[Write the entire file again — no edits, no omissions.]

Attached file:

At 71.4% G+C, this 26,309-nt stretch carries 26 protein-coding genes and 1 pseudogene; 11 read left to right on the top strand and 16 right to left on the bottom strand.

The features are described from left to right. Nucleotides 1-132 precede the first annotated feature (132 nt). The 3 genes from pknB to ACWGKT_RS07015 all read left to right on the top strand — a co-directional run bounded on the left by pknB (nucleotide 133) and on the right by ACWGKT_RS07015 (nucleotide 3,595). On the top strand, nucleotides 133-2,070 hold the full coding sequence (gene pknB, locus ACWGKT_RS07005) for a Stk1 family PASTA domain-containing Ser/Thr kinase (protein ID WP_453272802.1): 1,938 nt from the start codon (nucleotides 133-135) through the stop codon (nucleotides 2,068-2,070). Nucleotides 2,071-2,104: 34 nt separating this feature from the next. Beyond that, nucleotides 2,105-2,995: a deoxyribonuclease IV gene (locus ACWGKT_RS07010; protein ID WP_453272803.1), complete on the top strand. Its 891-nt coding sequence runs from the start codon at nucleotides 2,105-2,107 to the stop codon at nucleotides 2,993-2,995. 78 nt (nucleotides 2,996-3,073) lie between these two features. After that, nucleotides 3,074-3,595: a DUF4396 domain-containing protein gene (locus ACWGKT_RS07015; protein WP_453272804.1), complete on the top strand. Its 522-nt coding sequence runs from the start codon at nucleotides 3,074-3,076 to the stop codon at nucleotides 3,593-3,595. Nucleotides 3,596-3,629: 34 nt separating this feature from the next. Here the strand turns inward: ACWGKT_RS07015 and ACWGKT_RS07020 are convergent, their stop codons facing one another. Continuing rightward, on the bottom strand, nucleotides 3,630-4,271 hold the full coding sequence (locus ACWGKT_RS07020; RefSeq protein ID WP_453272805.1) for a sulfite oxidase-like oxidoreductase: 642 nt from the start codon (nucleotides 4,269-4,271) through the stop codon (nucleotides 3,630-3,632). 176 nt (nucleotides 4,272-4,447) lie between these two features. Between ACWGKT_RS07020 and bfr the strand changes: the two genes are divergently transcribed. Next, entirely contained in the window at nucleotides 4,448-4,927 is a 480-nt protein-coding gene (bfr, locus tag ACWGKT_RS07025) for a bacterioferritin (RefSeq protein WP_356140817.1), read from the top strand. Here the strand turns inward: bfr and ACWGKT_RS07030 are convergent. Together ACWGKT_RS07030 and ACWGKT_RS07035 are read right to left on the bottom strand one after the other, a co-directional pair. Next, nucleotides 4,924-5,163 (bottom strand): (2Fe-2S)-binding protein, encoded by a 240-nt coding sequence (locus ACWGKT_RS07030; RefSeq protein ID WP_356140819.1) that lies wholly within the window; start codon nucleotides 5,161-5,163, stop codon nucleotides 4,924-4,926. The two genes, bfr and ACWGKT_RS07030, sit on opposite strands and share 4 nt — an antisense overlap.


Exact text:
At 71.4% G+C, this 26,309-nt stretch carries 26 protein-coding genes and 1 pseudogene; 11 read left to right on the top strand and 16 right to left on the bottom strand.

The features are described from left to right. Nucleotides 1-132 precede the first annotated feature (132 nt). The 3 genes from pknB to ACWGKT_RS07015 all read left to right on the top strand — a co-directional run bounded on the left by pknB (nucleotide 133) and on the right by ACWGKT_RS07015 (nucleotide 3,595). On the top strand, nucleotides 133-2,070 hold the full coding sequence (gene pknB, locus ACWGKT_RS07005) for a Stk1 family PASTA domain-containing Ser/Thr kinase (protein ID WP_453272802.1): 1,938 nt from the start codon (nucleotides 133-135) through the stop codon (nucleotides 2,068-2,070). Nucleotides 2,071-2,104: 34 nt separating this feature from the next. Beyond that, nucleotides 2,105-2,995: a deoxyribonuclease IV gene (locus ACWGKT_RS07010; protein ID WP_453272803.1), complete on the top strand. Its 891-nt coding sequence runs from the start codon at nucleotides 2,105-2,107 to the stop codon at nucleotides 2,993-2,995. 78 nt (nucleotides 2,996-3,073) lie between these two features. After that, nucleotides 3,074-3,595: a DUF4396 domain-containing protein gene (locus ACWGKT_RS07015; protein WP_453272804.1), complete on the top strand. Its 522-nt coding sequence runs from the start codon at nucleotides 3,074-3,076 to the stop codon at nucleotides 3,593-3,595. Nucleotides 3,596-3,629: 34 nt separating this feature from the next. Here the strand turns inward: ACWGKT_RS07015 and ACWGKT_RS07020 are convergent, their stop codons facing one another. Continuing rightward, on the bottom strand, nucleotides 3,630-4,271 hold the full coding sequence (locus ACWGKT_RS07020; RefSeq protein ID WP_453272805.1) for a sulfite oxidase-like oxidoreductase: 642 nt from the start codon (nucleotides 4,269-4,271) through the stop codon (nucleotides 3,630-3,632). 176 nt (nucleotides 4,272-4,447) lie between these two features. Between ACWGKT_RS07020 and bfr the strand changes: the two genes are divergently transcribed. Next, entirely contained in the window at nucleotides 4,448-4,927 is a 480-nt protein-coding gene (bfr, locus tag ACWGKT_RS07025) for a bacterioferritin (RefSeq protein WP_356140817.1), read from the top strand. Here the strand turns inward: bfr and ACWGKT_RS07030 are convergent. Together ACWGKT_RS07030 and ACWGKT_RS07035 are read right to left on the bottom strand one after the other, a co-directional pair. Next, nucleotides 4,924-5,163 (bottom strand): (2Fe-2S)-binding protein, encoded by a 240-nt coding sequence (locus ACWGKT_RS07030; RefSeq protein ID WP_356140819.1) that lies wholly within the window; start codon nucleotides 5,161-5,163, stop codon nucleotides 4,924-4,926. The two genes, bfr and ACWGKT_RS07030, sit on opposite strands and share 4 nt — an antisense overlap.